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Post-implementation HyperCare

Updated: Jun 8


A waiter bringing room service on a silver platter

A welcome innovation of recent times: the emergence of post-implementation HyperCare as a new and additional stage in the project lifecycle. Find out more about this concept, why it works so well with Cloud SaaS, and how to implement it successfully in your organisation.


Common Problems


Perhaps you might recognise some or all of the following, from your own change efforts? I have certainly seen many of these patterns repeat, across several different organisations:

  • "Repeated No-Gos" - when presented with a list of the current defects - and asked to accept them all for a go-live - the SteerCo finds it hard to agree and prefers to defer the go-live date 'until we are in a better place'. This can be frustrating, particularly when none of the items really fall into the 'fundamental' category. One suspects a fear that the project team will just "bash it in and run away", rather than stay the course to clear down the defect list. Or a fear that a small support team will be under-skilled and/or under-resourced to tackle these items in BAU.

  • "Whack a Mole" - after go-live, there remains a long list of outstanding tickets. Some of these are genuine bugs, some are unmet requirements, but many are really new changes (not part of the original scope). Your business colleagues will not agree that the project is really finished until all tickets are cleared off. As you resolve them, new ones are added to the list. So it becomes a game of "whack a mole", where you need to resolve existing tickets faster than new ones can be generated, until the level drops to near-zero or everyone just gets tired and are finally ready to move on.

  • "Hogging the Spotlight" - in large organisations, few parts of your business get continual attention, from a change perspective. So when it is their turn in the spotlight, they can be reluctant to let that light move on. This manifests as a sort of "whilst you guys are here, can't you just..." behaviour. The original scope can become kinda irrelevant after a while, as more and more asks are piled on your plate.

  • "The Agony and the Ecstasy" - if you have ever seen this wonderful movie, you will recognise the scenario. Michelangelo is painting the Sistine Chapel and Pope Julius II is impatient to see it done. "When will you make an end of it Michelangelo?"... "When I am finished". Sometimes, it is not your business which is the problem, but the desire for perfection in your own project team!

How can Hypercare help?


Hypercare is a period of elevated BAU support, following go-live. It originated, as a concept, in the Client Tech space; specifically from Software Companies keen to keep their paying customers happy. It is closely associated with - but distinctly different from - the more traditional, commercial concept of a "warranty period". In my experience, there are three very important components to get right (in using this method in your business):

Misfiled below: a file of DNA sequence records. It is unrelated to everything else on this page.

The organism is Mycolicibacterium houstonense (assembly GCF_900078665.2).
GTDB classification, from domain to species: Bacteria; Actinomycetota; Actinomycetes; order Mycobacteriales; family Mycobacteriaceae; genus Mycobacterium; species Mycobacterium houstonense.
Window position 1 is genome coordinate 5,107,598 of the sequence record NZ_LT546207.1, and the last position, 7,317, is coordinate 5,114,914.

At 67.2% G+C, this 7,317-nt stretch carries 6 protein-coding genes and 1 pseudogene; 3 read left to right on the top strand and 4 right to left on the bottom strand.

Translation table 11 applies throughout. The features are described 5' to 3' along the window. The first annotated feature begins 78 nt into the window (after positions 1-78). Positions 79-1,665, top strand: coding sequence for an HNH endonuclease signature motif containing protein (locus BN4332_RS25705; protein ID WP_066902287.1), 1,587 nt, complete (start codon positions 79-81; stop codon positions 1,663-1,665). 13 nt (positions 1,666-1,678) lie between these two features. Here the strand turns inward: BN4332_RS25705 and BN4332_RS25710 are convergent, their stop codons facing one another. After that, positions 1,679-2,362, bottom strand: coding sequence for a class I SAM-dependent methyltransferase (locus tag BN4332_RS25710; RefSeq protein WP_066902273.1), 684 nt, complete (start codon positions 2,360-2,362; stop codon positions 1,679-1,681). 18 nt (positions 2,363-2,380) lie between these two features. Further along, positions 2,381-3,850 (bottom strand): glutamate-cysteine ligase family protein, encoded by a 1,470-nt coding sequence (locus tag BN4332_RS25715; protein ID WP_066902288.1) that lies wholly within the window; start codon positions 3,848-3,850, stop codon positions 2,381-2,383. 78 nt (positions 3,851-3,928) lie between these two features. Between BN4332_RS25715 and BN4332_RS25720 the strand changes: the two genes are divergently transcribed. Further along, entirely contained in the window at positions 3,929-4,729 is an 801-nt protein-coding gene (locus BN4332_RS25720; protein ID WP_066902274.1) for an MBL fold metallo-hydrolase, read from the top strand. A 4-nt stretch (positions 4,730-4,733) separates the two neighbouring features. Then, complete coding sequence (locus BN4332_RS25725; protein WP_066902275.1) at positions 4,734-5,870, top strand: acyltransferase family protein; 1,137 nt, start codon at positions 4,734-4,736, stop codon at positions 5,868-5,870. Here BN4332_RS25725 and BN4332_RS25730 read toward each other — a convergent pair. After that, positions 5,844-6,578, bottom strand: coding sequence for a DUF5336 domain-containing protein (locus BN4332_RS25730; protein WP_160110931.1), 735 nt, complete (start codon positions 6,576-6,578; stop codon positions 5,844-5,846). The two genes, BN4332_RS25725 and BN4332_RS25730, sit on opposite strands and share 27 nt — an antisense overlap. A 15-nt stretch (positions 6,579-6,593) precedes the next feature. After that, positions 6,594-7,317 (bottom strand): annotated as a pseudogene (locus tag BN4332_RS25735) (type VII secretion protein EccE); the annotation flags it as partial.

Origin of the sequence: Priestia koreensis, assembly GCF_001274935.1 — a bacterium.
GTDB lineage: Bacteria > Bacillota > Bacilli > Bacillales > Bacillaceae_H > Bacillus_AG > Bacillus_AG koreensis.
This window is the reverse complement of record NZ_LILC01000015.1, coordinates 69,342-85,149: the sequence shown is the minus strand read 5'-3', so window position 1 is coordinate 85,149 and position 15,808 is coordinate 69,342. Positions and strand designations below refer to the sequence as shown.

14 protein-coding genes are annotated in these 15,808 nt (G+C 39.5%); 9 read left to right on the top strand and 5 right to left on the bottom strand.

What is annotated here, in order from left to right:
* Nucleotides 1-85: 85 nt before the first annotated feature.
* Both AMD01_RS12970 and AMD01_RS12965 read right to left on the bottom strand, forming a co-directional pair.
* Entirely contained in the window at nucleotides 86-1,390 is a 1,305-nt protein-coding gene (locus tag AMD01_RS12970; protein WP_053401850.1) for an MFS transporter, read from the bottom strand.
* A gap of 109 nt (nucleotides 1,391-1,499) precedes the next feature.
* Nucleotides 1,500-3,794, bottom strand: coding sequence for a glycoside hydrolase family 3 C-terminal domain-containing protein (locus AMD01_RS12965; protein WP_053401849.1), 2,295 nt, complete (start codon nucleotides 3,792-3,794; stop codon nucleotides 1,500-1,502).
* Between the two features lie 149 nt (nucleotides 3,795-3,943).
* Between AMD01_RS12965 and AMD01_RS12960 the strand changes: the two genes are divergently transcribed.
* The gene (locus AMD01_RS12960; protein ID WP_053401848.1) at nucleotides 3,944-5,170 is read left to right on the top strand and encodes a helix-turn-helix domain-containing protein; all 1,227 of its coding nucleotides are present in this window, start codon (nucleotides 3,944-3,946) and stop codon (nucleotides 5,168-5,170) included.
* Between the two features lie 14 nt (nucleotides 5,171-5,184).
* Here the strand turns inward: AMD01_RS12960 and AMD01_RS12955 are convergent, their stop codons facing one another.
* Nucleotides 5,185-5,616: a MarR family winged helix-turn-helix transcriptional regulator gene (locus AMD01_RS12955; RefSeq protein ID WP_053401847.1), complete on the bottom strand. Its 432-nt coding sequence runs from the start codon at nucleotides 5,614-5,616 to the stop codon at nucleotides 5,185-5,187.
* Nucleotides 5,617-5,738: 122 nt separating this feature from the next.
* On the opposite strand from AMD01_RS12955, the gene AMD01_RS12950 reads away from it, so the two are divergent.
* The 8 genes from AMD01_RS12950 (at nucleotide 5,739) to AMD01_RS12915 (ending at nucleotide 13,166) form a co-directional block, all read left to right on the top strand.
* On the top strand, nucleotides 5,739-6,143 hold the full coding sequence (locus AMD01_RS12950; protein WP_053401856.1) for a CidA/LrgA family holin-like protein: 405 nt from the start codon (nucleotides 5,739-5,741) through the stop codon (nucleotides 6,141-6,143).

1. Hypercare must be led by the Support Team, not the Project. By insisting on this, you help to ween the customer off of that dependency-forming habit of high-attention project activity. It also frees (most of) the project team to focus on the next wave, or project, and gently moves the spotlight on. Finally. it renews the bond between the customer and their support organisation, which is very helpful for the longer-term relationship.

  2. Hypercare should have a defined duration and I have typically found 3 months to be ideal. It helps to soften this by saying "if tickets haven't fallen to 'normal BAU levels' by the end of the three months, we will absolutely extend the HyperCare period until they have". This focuses both the Pope and Michelangelo on the need to "make an end of it" and defines a threshold for when sufficient moles will be judged to have been whacked.

  3. Hypercare is part of the project SDLC. In other words, you are not really done with this wave/project until you exit HyperCare. This helps with that risk of repeated No-Go calls: everyone understand that the definition of done includes a successful HyperCare period and no-one is running away until that is signed-off by everyone.

The Vital Role of Business Change Management


It might have occurred to you that a concept like HyperCare fits perfectly with the business change management concept of a post-implementation adoption drive. Indeed! You may be familiar with the J-Curve of Change from my first book (published in 2005): the observation that business performance falls initially - after a go-live - even when change is well-planned and executed (as people adapt to the new system and/or processes):

Diagram illustrating the J-Curve of Change

A three month HyperCare period would normally fit the Change "Transition Period" well, so whilst your IT Team are bashing those tickets, your Change Team could be mitigating the performance disruption, through post-implementation training, communications, reward mechanisms, and adoption drives.


Final Thoughts


Why not give HyperCare a spin? It has already been adopted across a large number of businesses - particularly in 'demanding' environments or cultures where a high standard of care is expected. It could well be the 'missing piece' in your Solution Delivery Lifecycle (SDLC):


Diagram showing how Hypercare fits into an SDLC

© David Viney 2023. Licensed for re-use with attribution under CC BY 4.0


Preferred Attribution Code Snippet

The <a href="https://www.david-viney.me/post/hypercare-meet-your-new-sdlc">HyperCare - Meet your new SDLC</a>, by <a href="https://www.david-viney.me/">David Viney</a>, licensed under <a href="http://creativecommons.org/licenses/by/4.0/">CC BY 4.0</a>

 

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David Viney
David Viney
Oct 18, 2023

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